eVGA GeForce GTX 280 HC16 Hydro Copper review
Posted by Hilbert Hagedoorn on: 09/24/2008 01:00 PM [ 0 comment(s) ]
GeForce GTX series 200
It should not require any introduction, but the product we review today is the GeForce GTX 280. The GTX series 200 GPUs amounts up-to 1400 million transistors. It's the biggest chip that NVIDIA has ever built. The GeForce 8800 series for example had roughly 700 Million processors. So NVIDIA doubled up the previous transistor count. Interestingly enough, is also doubles up the die-size of the processor and so you'd expect NVIDIA to have moved to a smaller fabrication process for this graphics processor. They did not as the new architecture is still based on a 65nm fabrication size. The chip is being made at TSMC and according to them ... the biggest one they've ever made with a huge die measuring 24 x 24 mm. Not many chips will actually fit on a 300 mm wafer, since , resulting in a die area size of 576 mm2. We expect NVIDIA to move to a smaller fab process (55nm) pretty soon though.
- 1.4 billion transistors
- 993 GigaFLOP processing power
- 240 processing (shader) cores (GTX 280)
- 192 processing (shader) cores (GTX 260)
- DirectX 10
- New power management enhancements
- CUDA parallel processing
- GeForce PhysX
Where are all these transistors going? Obviously a big chunk of the transistors are being utilized for the shader cores. And shader cores the product surely has, 240 of them on the GeForce GTX 280. The new shader architecture have some cool new features over the last generation products. Sitting in-between a set of shader processors is an integration of local cache memory (16k software managed cache).
It is sitting in-between a block with 8 shader cores. So simply put, what helps here is that the data / instruction doesn't have to leave the GPU anymore to crunch it's data (normally in the regular framebuffer memory. This is a very significant improvement in the architecture. Each shader domain is clustered in three blocks of eight shader processors. Then there are ten clusters totaling up towards the 240 shader units for the GeForce GTX 280. And if you do the math with me real quick then the GeForce GTX 260 has to have 8 shader clusters with a total of 192 shader processors.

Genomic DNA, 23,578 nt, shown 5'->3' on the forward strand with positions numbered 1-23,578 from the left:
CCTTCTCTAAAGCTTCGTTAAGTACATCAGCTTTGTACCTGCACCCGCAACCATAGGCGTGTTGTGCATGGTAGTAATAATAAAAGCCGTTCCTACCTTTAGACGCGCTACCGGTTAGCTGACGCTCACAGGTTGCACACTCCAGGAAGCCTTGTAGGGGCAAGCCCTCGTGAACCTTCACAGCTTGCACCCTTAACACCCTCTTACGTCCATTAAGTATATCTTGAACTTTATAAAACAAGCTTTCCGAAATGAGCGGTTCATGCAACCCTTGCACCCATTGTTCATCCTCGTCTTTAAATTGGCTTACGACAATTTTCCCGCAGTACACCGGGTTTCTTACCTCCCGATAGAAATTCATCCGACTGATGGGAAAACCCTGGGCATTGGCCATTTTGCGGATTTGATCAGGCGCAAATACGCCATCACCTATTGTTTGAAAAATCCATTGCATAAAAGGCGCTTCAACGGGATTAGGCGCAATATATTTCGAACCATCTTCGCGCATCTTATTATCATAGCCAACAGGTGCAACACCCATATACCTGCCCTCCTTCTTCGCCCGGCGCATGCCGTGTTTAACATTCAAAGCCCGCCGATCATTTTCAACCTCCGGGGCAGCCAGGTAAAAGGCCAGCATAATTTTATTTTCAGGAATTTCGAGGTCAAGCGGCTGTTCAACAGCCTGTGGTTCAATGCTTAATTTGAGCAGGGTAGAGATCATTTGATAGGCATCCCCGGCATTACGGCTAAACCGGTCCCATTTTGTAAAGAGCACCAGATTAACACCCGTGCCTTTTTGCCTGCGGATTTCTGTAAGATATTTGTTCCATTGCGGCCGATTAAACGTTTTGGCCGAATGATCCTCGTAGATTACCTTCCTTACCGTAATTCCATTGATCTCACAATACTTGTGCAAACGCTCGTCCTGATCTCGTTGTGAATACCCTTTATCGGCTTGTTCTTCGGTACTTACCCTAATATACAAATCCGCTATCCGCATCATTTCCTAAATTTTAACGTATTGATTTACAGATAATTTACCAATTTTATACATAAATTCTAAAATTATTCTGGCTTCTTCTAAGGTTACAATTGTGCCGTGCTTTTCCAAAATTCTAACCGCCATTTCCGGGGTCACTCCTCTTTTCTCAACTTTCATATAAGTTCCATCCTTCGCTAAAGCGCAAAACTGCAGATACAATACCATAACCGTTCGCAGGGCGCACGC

- GeForce GTX 280: 602MHz GPU, 240 shaders, 1296MHz shader processors, 1107MHz memory, 1GB memory, 512-bit memory bus, 141.7GB/s memory bandwidth, 48.2 billion/s texture fill rate
- GeForce GTX 260: 576MHz, 192 shaders, 1242MHz shader processors, 999MHz memory, 896MB memory, 448-bit memory bus, 111.9GB/s memory bandwidth, 36.9 billion/sec texture fill rate.
The reference GeForce GTX 280 has a pretty amazing 240 stream processors and runs at a core clock frequency of 602MHz. There are more clocked domains inside that GPU though, the shader processor run at 1296MHz and the memory is at 1107MHz (effective 2214 MHz). All-in-all we feel the clocks are a little bit on the conservative side. The GTX 280 has eight 64-bit memory controllers, 8x 64-bit = 512 Bit.
This high-end part has 1GB of GDDR3 memory which has a 512-bit memory bus that binds to eight memory controllers inside the GPU. At the end of the pipeline we run into an improved ROP (Raster Operation) engine, and the 280 has 30 of them.
Initially the pricing model was:
- GeForce GTX 260 449 USD
- GeForce GTX 280 649 USD
Due to the hefty competition, these prices dropped toward:
- GeForce GTX 260 289 USD
- GeForce GTX 280 449 USD
All that transistor madness results into roughly 933 GFLOPS of performance. A tad unexpected is to see that this card needs both a 6-pin and 8-pin power connector to get enough juice. NVIDIA claims a TDP (peak wattage) of roughly 235 Watts, which in all honesty is not even that bad considering the GeForce 8800 Ultra isn't that far off from that number either. The card features PCIe 2.0 interface and PhysX acceleration. Compute Unified Device Architecture (CUDA) is also supported, and its purpose is to communicate with the GPU and receive processed data. Multipurpose GPU is a reality, and as we previously tested, applications like Badaboom, which allows you to transcode video using the GPU.
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